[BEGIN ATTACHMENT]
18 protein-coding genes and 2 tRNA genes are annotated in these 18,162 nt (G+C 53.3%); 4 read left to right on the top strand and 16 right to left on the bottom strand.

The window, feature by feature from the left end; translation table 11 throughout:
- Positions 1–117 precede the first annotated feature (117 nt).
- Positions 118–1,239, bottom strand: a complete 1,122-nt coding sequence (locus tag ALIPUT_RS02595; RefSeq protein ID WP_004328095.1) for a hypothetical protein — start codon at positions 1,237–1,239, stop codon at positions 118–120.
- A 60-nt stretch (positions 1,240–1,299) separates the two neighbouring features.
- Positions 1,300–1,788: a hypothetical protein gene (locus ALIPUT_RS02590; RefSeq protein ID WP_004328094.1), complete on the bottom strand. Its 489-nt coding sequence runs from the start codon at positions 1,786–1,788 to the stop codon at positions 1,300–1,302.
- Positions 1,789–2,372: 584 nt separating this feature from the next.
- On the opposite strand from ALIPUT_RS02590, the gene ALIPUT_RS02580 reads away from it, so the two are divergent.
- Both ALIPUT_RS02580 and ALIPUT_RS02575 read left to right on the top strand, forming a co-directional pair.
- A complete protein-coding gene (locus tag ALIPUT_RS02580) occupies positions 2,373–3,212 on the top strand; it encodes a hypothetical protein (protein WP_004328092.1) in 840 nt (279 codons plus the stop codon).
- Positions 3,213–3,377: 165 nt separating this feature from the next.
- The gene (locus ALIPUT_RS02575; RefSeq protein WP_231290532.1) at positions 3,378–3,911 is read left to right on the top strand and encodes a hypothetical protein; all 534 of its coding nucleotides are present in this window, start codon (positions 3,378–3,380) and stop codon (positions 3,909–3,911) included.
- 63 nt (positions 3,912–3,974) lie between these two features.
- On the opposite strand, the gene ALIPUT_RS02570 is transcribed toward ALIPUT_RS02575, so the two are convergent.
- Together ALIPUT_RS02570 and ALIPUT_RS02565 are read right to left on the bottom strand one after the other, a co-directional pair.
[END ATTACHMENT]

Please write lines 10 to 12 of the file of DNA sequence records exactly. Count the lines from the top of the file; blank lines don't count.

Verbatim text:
- A complete protein-coding gene (locus tag ALIPUT_RS02580) occupies positions 2,373–3,212 on the top strand; it encodes a hypothetical protein (protein WP_004328092.1) in 840 nt (279 codons plus the stop codon).
- Positions 3,213–3,377: 165 nt separating this feature from the next.
- The gene (locus ALIPUT_RS02575; RefSeq protein WP_231290532.1) at positions 3,378–3,911 is read left to right on the top strand and encodes a hypothetical protein; all 534 of its coding nucleotides are present in this window, start codon (positions 3,378–3,380) and stop codon (positions 3,909–3,911) included.